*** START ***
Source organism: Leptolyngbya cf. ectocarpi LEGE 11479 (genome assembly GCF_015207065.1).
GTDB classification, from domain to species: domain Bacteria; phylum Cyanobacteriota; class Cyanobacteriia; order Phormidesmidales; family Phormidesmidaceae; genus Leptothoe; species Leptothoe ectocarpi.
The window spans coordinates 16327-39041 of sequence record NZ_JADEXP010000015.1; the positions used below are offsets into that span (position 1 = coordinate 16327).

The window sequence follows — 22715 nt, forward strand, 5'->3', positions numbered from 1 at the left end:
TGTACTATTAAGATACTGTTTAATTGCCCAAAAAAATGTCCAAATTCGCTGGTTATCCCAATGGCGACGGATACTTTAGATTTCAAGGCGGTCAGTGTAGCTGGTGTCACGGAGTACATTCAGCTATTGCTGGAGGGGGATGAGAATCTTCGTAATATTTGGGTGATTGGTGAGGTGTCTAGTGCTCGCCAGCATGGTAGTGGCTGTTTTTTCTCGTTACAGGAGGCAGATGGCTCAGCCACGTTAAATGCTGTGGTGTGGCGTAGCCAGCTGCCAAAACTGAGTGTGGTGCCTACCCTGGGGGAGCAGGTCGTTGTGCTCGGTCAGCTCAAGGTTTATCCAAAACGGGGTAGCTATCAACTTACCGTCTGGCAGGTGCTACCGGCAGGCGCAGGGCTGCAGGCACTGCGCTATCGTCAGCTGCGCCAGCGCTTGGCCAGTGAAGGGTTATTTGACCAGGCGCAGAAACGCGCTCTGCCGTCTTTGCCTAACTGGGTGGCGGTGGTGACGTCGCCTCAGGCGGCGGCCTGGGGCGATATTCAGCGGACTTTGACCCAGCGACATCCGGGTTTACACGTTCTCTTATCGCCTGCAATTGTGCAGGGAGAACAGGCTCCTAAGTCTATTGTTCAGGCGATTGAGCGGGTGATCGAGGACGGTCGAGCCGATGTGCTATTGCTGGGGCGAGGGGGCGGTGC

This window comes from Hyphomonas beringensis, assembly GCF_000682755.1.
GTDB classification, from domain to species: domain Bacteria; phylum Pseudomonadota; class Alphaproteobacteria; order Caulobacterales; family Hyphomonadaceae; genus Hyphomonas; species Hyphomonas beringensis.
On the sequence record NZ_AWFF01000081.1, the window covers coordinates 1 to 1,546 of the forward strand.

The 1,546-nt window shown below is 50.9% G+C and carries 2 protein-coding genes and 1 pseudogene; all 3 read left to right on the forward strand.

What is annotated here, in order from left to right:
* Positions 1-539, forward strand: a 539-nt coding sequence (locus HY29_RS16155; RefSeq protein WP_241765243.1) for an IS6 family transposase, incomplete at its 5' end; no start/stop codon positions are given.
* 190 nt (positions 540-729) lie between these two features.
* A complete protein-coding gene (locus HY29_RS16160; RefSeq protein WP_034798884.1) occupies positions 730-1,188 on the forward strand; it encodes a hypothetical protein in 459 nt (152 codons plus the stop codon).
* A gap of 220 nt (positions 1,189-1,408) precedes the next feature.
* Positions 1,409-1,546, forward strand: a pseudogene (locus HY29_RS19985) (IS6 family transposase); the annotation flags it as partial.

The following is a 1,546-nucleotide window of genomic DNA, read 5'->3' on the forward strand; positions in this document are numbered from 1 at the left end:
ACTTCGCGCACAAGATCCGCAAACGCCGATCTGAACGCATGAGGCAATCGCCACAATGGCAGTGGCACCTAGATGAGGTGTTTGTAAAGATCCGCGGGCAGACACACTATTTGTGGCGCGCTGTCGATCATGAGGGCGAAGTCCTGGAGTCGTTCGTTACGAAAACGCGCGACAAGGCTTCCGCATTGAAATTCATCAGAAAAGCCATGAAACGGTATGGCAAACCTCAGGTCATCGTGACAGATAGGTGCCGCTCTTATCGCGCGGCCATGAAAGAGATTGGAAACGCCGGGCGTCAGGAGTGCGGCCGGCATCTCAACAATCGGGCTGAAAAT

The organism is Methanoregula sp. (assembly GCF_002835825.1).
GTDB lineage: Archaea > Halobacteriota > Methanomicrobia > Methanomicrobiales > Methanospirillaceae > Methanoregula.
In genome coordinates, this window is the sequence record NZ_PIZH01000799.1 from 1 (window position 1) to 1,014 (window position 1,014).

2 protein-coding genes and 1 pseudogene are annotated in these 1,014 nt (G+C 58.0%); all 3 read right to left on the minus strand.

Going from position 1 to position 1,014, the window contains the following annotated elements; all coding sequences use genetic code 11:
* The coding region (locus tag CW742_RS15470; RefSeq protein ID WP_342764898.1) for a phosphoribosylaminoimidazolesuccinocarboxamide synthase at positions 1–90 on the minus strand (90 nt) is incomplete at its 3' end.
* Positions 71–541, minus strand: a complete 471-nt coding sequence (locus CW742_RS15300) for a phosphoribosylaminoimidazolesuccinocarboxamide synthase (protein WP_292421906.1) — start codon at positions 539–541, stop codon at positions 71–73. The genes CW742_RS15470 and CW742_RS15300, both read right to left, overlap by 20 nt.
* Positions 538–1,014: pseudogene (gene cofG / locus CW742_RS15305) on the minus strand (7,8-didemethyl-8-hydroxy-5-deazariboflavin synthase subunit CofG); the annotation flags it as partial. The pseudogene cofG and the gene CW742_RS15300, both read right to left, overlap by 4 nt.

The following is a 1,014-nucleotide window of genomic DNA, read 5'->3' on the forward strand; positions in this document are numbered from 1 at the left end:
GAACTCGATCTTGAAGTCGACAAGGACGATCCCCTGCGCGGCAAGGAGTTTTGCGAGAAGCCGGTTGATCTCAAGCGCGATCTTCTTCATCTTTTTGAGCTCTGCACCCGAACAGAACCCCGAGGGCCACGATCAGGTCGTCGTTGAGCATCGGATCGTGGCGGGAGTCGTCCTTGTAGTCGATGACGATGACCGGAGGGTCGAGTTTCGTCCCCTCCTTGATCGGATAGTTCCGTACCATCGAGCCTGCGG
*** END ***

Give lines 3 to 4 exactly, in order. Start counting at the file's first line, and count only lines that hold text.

The window spans coordinates 16327-39041 of sequence record NZ_JADEXP010000015.1; the positions used below are offsets into that span (position 1 = coordinate 16327).

The window sequence follows — 22715 nt, forward strand, 5'->3', positions numbered from 1 at the left end: